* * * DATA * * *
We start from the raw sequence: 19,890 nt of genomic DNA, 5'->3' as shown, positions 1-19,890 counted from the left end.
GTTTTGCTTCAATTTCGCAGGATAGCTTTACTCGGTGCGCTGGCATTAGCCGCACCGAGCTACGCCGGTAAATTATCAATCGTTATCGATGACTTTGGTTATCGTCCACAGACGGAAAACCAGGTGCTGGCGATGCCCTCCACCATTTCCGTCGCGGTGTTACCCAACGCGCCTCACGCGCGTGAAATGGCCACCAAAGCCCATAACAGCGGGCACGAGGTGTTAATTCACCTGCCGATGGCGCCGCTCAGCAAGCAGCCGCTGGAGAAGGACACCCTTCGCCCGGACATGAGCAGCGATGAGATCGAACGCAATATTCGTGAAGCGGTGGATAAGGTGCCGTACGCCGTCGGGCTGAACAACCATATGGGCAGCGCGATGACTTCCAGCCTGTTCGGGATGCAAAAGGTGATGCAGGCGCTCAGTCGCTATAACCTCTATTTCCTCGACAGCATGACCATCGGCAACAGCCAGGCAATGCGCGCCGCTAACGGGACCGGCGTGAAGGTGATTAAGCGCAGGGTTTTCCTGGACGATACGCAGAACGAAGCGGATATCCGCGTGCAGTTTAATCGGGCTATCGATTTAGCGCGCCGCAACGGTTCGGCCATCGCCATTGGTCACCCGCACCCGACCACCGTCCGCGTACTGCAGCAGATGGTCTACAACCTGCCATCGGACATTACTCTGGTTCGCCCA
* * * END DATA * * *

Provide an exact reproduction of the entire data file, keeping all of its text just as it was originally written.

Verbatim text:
We start from the raw sequence: 19,890 nt of genomic DNA, 5'->3' as shown, positions 1-19,890 counted from the left end.
GTTTTGCTTCAATTTCGCAGGATAGCTTTACTCGGTGCGCTGGCATTAGCCGCACCGAGCTACGCCGGTAAATTATCAATCGTTATCGATGACTTTGGTTATCGTCCACAGACGGAAAACCAGGTGCTGGCGATGCCCTCCACCATTTCCGTCGCGGTGTTACCCAACGCGCCTCACGCGCGTGAAATGGCCACCAAAGCCCATAACAGCGGGCACGAGGTGTTAATTCACCTGCCGATGGCGCCGCTCAGCAAGCAGCCGCTGGAGAAGGACACCCTTCGCCCGGACATGAGCAGCGATGAGATCGAACGCAATATTCGTGAAGCGGTGGATAAGGTGCCGTACGCCGTCGGGCTGAACAACCATATGGGCAGCGCGATGACTTCCAGCCTGTTCGGGATGCAAAAGGTGATGCAGGCGCTCAGTCGCTATAACCTCTATTTCCTCGACAGCATGACCATCGGCAACAGCCAGGCAATGCGCGCCGCTAACGGGACCGGCGTGAAGGTGATTAAGCGCAGGGTTTTCCTGGACGATACGCAGAACGAAGCGGATATCCGCGTGCAGTTTAATCGGGCTATCGATTTAGCGCGCCGCAACGGTTCGGCCATCGCCATTGGTCACCCGCACCCGACCACCGTCCGCGTACTGCAGCAGATGGTCTACAACCTGCCATCGGACATTACTCTGGTTCGCCCA